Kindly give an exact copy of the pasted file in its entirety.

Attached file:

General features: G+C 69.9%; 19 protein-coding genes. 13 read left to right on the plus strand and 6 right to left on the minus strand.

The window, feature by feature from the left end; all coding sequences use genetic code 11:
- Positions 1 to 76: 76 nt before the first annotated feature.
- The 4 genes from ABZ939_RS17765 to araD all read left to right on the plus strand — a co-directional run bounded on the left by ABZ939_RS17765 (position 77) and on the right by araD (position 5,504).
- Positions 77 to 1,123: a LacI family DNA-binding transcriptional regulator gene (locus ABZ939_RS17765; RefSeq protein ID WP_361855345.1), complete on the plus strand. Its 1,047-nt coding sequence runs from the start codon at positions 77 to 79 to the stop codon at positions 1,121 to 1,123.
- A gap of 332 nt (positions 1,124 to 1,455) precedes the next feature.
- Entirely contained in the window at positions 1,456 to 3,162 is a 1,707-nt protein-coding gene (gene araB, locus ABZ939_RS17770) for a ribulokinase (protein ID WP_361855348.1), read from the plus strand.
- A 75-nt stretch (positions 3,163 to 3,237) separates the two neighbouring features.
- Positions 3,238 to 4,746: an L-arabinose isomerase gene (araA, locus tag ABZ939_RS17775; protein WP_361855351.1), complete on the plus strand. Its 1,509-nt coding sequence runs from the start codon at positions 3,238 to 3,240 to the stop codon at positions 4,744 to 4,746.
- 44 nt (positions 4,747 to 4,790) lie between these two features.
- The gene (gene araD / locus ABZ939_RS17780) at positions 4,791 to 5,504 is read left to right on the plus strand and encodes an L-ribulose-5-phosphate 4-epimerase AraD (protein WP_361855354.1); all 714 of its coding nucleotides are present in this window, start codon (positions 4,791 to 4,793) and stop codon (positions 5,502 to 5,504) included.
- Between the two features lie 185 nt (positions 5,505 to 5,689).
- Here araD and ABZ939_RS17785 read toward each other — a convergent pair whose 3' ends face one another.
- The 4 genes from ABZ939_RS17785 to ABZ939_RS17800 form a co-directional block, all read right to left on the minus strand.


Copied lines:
General features: G+C 69.9%; 19 protein-coding genes. 13 read left to right on the plus strand and 6 right to left on the minus strand.

The window, feature by feature from the left end; all coding sequences use genetic code 11:
- Positions 1 to 76: 76 nt before the first annotated feature.
- The 4 genes from ABZ939_RS17765 to araD all read left to right on the plus strand — a co-directional run bounded on the left by ABZ939_RS17765 (position 77) and on the right by araD (position 5,504).
- Positions 77 to 1,123: a LacI family DNA-binding transcriptional regulator gene (locus ABZ939_RS17765; RefSeq protein ID WP_361855345.1), complete on the plus strand. Its 1,047-nt coding sequence runs from the start codon at positions 77 to 79 to the stop codon at positions 1,121 to 1,123.
- A gap of 332 nt (positions 1,124 to 1,455) precedes the next feature.
- Entirely contained in the window at positions 1,456 to 3,162 is a 1,707-nt protein-coding gene (gene araB, locus ABZ939_RS17770) for a ribulokinase (protein ID WP_361855348.1), read from the plus strand.
- A 75-nt stretch (positions 3,163 to 3,237) separates the two neighbouring features.
- Positions 3,238 to 4,746: an L-arabinose isomerase gene (araA, locus tag ABZ939_RS17775; protein WP_361855351.1), complete on the plus strand. Its 1,509-nt coding sequence runs from the start codon at positions 3,238 to 3,240 to the stop codon at positions 4,744 to 4,746.
- 44 nt (positions 4,747 to 4,790) lie between these two features.
- The gene (gene araD / locus ABZ939_RS17780) at positions 4,791 to 5,504 is read left to right on the plus strand and encodes an L-ribulose-5-phosphate 4-epimerase AraD (protein WP_361855354.1); all 714 of its coding nucleotides are present in this window, start codon (positions 4,791 to 4,793) and stop codon (positions 5,502 to 5,504) included.
- Between the two features lie 185 nt (positions 5,505 to 5,689).
- Here araD and ABZ939_RS17785 read toward each other — a convergent pair whose 3' ends face one another.
- The 4 genes from ABZ939_RS17785 to ABZ939_RS17800 form a co-directional block, all read right to left on the minus strand.